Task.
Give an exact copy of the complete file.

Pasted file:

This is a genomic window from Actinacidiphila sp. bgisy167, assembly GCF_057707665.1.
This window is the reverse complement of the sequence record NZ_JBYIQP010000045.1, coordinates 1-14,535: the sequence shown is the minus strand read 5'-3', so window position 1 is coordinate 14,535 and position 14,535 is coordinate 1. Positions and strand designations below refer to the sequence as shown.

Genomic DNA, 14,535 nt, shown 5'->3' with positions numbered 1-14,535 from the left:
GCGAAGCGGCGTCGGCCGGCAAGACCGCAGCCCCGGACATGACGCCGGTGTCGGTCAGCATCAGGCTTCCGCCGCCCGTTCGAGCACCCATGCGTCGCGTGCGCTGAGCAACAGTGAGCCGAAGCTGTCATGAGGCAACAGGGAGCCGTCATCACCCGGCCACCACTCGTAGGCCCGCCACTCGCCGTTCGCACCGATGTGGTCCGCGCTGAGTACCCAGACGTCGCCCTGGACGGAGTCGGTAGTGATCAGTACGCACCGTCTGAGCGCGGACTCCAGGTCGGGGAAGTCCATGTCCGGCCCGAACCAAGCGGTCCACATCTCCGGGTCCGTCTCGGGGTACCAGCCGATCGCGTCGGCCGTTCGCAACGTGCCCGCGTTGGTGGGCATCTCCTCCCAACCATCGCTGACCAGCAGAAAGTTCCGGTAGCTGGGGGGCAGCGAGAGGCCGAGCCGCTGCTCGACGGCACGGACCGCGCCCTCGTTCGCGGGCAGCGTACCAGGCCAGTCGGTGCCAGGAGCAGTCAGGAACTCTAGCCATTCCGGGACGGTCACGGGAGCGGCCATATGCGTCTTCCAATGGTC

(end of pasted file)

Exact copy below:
This is a genomic window from Actinacidiphila sp. bgisy167, assembly GCF_057707665.1.
This window is the reverse complement of the sequence record NZ_JBYIQP010000045.1, coordinates 1-14,535: the sequence shown is the minus strand read 5'-3', so window position 1 is coordinate 14,535 and position 14,535 is coordinate 1. Positions and strand designations below refer to the sequence as shown.

Genomic DNA, 14,535 nt, shown 5'->3' with positions numbered 1-14,535 from the left:
GCGAAGCGGCGTCGGCCGGCAAGACCGCAGCCCCGGACATGACGCCGGTGTCGGTCAGCATCAGGCTTCCGCCGCCCGTTCGAGCACCCATGCGTCGCGTGCGCTGAGCAACAGTGAGCCGAAGCTGTCATGAGGCAACAGGGAGCCGTCATCACCCGGCCACCACTCGTAGGCCCGCCACTCGCCGTTCGCACCGATGTGGTCCGCGCTGAGTACCCAGACGTCGCCCTGGACGGAGTCGGTAGTGATCAGTACGCACCGTCTGAGCGCGGACTCCAGGTCGGGGAAGTCCATGTCCGGCCCGAACCAAGCGGTCCACATCTCCGGGTCCGTCTCGGGGTACCAGCCGATCGCGTCGGCCGTTCGCAACGTGCCCGCGTTGGTGGGCATCTCCTCCCAACCATCGCTGACCAGCAGAAAGTTCCGGTAGCTGGGGGGCAGCGAGAGGCCGAGCCGCTGCTCGACGGCACGGACCGCGCCCTCGTTCGCGGGCAGCGTACCAGGCCAGTCGGTGCCAGGAGCAGTCAGGAACTCTAGCCATTCCGGGACGGTCACGGGAGCGGCCATATGCGTCTTCCAATGGTC